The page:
Sometimes a cigar is just a cigar —Sigmund Freud
My collections are under attack by those closest to me. I suspect my editor (JoAnne) is behind the plot. She has been encouraging me to ask friends and family members how they really feel about my stuff. This is a touchy subject. I have always taken their feigned indifference for petty jealousy. Now everywhere I search for an ally I hear the same thing: A clear differentiation between their feelings for me (lukewarm), and their impression of my “hobby” (stifling, excessive). I am warned to not take their pointed criticism personally, which is difficult as they are my CDs, books, and old radios.
These inquisitions/interventions give me pause. Could I possibly be this shallow? Have I no soul? Didn’t I understand Citizen Kane? Why do I need a non-operational Grundig Majestic radio looming over the family room? When is the last time I listened to a Tijuana Brass boxed set? Am I likely to watch Hill Street Blues DVDs, or re-read Jimmy Breslin’s account of Watergate? My friends intones words such as public library, Internet, Netflix, Kindle, and Pandora, all rational solutions.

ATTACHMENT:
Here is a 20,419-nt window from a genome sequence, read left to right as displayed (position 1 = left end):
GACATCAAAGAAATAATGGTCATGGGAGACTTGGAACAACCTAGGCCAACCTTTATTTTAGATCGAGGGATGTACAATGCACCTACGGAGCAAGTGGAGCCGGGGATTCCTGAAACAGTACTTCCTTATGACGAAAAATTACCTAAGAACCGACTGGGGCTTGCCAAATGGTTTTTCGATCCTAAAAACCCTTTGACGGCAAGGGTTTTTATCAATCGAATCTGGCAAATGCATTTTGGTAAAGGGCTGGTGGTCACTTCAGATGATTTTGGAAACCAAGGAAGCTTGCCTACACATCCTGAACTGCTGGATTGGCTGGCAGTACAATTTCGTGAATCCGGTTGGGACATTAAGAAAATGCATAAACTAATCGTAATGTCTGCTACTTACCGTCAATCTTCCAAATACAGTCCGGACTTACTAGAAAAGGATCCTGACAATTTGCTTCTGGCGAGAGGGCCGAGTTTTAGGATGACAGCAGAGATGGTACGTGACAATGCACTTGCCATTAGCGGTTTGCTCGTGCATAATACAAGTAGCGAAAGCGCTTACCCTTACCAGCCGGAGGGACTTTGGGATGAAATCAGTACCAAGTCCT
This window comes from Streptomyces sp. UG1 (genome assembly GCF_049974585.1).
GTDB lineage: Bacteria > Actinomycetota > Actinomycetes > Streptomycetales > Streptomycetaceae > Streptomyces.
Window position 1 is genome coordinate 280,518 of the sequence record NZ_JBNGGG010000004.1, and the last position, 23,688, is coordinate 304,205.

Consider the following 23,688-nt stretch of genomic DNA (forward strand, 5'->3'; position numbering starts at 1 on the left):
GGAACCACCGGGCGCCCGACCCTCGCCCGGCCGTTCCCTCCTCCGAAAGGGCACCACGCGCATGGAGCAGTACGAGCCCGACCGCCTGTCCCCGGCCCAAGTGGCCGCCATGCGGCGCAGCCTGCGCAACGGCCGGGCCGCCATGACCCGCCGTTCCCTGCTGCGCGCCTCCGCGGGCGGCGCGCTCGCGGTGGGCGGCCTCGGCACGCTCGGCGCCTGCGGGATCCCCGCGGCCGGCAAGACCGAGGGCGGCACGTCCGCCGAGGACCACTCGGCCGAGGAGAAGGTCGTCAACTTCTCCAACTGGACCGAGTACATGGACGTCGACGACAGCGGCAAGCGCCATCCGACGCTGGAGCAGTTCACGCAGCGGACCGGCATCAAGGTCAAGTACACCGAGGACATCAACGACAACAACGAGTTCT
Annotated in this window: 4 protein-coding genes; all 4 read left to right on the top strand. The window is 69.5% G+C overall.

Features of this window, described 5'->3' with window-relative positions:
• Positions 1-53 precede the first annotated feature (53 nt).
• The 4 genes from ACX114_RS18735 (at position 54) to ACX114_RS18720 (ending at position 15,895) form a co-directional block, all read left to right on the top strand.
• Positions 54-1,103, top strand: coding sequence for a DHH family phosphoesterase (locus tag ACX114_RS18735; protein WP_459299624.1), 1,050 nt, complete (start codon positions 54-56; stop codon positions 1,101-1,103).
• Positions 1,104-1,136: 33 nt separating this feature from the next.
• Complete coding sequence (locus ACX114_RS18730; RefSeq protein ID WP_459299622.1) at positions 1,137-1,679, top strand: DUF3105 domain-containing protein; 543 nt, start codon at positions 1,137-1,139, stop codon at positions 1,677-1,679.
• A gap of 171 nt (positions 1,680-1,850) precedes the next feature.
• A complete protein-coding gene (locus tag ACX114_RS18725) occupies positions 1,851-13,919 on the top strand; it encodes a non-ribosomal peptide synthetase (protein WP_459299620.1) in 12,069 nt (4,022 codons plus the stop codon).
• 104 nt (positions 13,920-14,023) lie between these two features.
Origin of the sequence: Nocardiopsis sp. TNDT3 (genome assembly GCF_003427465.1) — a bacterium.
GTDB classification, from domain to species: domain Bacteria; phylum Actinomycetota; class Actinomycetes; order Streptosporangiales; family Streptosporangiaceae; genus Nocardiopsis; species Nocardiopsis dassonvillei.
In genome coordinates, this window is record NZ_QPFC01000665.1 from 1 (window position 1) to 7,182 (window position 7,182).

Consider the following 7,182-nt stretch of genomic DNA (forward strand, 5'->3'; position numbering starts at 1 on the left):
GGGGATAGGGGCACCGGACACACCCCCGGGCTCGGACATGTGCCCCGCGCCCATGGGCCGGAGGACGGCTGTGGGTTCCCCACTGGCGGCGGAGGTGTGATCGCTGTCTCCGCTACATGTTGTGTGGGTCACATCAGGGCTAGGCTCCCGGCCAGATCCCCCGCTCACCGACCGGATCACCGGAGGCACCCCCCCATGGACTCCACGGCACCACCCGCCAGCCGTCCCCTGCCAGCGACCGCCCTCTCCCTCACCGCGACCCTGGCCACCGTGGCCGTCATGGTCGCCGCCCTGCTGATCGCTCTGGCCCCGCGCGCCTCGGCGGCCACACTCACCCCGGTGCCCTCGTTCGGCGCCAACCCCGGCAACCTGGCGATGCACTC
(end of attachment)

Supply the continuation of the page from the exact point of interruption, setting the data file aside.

For decades I have enjoyed collecting media and odd bits of Americana like an autographed picture of Miss Rheingold 1951. The hunting has been fun, but I have also unknowingly been constructing a two-way Rorschach test. My insecurities fairly screamed, “Look at all the cool stuff I’ve got… won’t you like me?” If my sparkling wit did not make me friends, perhaps my Hot Tuna album, or my Lone Ranger board game would. It cuts both ways. If someone were too unhip to get the joke of a prominently displayed autographed photo of Henry Kissinger, perhaps we were not meant to be friends.
I have reached the age and stage when I do not feel the need to attract new friends. The message that I am getting from those closest to me is that they care for me despite, not because of my Frankie Avalon albums, and Hopalong Cassidy lunchbox. They say my stuff is weighing on me and wouldn’t a much smaller collection be more practical and easier to appreciate? They warn that I am drowning in stuff.
I may be ankle deep but I am certainly not drowning. All the constructive criticism begins to blur and soon I am in a buzz of friends all nude, they are led by my 3rd grade teacher Mrs. Reese. Chanting and dancing, they implore me, “Break free!” “Throw away your crutches!” “Break free!” (Repeat incessantly). I have to admit it is catchy and with the drums and the bonfire I find myself caught up in the frenzy.
Tom H. Cook is a formerly local writer and garage sale habitué. A current home renovation project is calling into question all that he holds dear.